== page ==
AVID JUICY 5 issues. Bleed procedure, overfill etc.- Mtbr.com
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  1. #1
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    AVID JUICY 5 issues. Bleed procedure, overfill etc.

    I just picked up a pair of Juicy 5's for my Transition and I'm having a few issues.

    First, the front brake felt pretty bad at the time of install. Basically very spongy and the lever would pull in basically all the way to the handle bar grip.

    Second, the rear brake was the complete opposite, super tight, little lever travel, but would not open enough to allow the rotor to insert. A friend of mine had the same issue with his 5's and we decided they overfilled the system at the time of "assembly"

    I head to the LBS and grab an avid bleed kit. Follow the instructions *exactly* but the procedure seems very odd. Mind you, I'm used to bleeding automotive brakes..

    Anyhow, after the whole procedure they still feel pretty spongy, but they are slightly improved. I'm wondering if I need to repeat the procedure multiple times..

    Also how long typically does it take for the rotors/pads to bed properly? I have been on 2 rides now with moderate braking and still don't feel as though they are biting properly.

    Lastly, the instructions are laid out for Juicy 7's specifically. Does anyone know of any variation in the procedure for 5's vs. 7's??

  2. #2
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    You didn't bleed correctly. The Avid bleed instructions are a little bit vague, and it's a bit difficult if you've never bled them before. But really, it's quite a good system.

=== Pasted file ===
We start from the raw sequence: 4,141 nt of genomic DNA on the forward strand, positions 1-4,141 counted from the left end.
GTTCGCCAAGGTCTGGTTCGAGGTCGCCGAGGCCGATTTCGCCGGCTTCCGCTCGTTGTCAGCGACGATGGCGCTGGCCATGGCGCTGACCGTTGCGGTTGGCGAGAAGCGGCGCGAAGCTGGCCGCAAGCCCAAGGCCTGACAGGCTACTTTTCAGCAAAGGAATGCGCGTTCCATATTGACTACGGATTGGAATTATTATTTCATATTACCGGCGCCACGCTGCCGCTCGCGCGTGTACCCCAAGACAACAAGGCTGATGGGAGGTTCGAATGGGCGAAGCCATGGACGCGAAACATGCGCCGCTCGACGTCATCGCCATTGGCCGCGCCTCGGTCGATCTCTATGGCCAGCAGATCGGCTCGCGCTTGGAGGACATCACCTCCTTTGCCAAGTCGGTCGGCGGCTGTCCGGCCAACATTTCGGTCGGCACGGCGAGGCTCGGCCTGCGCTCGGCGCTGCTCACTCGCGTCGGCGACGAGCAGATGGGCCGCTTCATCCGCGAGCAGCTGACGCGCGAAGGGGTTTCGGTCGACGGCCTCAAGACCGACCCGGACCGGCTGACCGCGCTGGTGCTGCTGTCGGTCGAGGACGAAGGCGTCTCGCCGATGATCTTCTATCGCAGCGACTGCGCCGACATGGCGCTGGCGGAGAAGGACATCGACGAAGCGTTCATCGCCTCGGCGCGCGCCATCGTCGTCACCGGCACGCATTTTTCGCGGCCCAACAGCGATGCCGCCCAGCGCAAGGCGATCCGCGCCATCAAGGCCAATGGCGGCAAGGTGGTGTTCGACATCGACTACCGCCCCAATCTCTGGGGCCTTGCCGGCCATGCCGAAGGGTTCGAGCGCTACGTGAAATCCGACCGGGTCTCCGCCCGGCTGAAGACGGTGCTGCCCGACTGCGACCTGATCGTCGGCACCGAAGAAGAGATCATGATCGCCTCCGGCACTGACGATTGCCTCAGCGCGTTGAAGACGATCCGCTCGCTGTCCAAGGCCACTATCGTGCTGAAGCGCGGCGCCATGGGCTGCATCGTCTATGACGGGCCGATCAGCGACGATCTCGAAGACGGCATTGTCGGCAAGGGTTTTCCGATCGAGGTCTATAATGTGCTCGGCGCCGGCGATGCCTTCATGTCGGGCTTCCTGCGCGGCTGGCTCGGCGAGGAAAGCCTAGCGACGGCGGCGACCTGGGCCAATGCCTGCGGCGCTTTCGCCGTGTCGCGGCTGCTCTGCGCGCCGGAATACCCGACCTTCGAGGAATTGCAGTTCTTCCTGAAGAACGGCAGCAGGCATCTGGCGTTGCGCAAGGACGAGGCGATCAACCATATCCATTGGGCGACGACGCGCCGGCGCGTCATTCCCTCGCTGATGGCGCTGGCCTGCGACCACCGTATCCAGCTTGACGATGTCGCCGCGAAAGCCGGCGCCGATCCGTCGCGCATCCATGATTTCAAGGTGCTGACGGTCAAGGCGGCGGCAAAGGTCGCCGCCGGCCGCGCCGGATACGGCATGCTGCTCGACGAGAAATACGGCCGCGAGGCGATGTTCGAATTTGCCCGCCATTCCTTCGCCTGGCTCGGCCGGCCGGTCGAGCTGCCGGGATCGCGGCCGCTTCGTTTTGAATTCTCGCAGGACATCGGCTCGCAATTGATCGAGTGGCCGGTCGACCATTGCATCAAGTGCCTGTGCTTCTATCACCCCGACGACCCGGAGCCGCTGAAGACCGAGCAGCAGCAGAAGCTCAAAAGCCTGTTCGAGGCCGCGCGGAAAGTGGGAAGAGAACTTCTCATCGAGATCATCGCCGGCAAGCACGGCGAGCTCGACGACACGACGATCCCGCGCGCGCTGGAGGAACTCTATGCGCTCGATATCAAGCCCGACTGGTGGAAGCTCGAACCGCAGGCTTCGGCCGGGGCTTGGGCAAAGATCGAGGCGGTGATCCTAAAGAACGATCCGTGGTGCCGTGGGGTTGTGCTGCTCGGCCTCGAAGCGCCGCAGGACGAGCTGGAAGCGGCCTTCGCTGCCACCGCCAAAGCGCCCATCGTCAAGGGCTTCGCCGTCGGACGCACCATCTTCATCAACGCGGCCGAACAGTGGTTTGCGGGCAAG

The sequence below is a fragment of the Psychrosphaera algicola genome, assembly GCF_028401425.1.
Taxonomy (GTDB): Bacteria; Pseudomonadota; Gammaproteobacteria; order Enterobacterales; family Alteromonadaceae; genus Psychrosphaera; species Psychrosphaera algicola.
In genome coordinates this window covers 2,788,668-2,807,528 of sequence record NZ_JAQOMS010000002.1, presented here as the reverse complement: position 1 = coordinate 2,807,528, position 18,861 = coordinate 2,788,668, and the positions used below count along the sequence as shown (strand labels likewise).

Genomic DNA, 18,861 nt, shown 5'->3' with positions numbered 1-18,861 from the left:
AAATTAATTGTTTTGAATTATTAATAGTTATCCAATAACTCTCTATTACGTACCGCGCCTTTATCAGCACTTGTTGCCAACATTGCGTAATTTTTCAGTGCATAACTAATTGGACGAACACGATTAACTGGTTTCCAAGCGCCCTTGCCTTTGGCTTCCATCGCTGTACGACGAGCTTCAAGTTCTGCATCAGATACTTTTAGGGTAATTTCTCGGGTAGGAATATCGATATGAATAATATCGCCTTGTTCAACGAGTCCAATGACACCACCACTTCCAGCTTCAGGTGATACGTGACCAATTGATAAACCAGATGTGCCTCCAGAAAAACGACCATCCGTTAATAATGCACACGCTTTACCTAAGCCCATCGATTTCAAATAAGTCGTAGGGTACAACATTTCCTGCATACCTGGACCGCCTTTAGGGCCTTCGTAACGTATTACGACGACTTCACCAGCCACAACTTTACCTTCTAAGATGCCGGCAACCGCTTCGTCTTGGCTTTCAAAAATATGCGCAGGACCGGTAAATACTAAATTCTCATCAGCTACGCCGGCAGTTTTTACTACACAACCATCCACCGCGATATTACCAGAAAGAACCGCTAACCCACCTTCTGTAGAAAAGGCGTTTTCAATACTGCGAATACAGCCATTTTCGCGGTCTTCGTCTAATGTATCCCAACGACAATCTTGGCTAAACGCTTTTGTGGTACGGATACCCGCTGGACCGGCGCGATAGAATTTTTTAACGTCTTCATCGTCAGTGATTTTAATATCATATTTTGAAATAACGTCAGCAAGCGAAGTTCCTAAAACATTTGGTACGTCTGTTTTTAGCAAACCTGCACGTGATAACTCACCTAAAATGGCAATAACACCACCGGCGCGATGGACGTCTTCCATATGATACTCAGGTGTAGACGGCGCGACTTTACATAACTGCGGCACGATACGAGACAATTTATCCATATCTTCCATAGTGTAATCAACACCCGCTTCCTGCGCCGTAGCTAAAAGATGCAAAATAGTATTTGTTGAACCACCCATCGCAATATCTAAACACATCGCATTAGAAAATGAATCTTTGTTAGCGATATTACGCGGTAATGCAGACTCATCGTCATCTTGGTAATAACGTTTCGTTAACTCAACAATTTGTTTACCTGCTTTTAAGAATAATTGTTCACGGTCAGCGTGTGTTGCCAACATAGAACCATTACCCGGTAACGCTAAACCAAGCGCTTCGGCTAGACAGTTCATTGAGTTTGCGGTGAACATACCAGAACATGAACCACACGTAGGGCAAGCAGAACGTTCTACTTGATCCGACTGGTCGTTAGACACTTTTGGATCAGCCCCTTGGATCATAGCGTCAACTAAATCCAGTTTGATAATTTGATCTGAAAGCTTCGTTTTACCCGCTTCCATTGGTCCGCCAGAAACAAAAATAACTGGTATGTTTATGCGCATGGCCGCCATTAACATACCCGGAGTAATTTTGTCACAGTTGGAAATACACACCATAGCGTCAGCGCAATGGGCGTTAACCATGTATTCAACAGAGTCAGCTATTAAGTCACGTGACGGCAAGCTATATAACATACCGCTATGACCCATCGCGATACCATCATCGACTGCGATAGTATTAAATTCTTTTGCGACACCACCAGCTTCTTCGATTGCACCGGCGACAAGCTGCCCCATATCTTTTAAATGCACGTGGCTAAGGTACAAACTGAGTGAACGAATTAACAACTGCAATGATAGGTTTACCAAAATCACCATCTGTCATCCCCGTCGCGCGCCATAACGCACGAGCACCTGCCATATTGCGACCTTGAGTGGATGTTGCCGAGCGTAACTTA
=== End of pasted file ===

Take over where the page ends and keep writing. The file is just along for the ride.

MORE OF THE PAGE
Yes, you're rear sounds overfilled. You can just open the bleed screw at the lever, and then with the port open, push the pistons back into their bores. This will force any excess fluid out.

    The only difference with the J7s is that you need to dial the knob to the full out position. Obviously you don't do this for the J5s. But it's all the same otherwise.

    Try sanding your pads in a figure 8 pattern. And then do 30 to 40 hard break-in stops. Or some people will tell you to ride down some moderate grades while dragging your brake.

  3. #3
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    If your brakes still feel spongy, take the wheel/rotor out and pump the lever a couple times so the pads are closer together, then bleed the brake. This effectively creates more room for fluid in the system, behind the piston. Just make sure you leave the pads far enough apart so you can get a flathead between them to create more room after the bleed if you need to, to get rid of rotor rub. If they still rub, then loosen the lever bleed screw and push the pads apart again.

  4. #4
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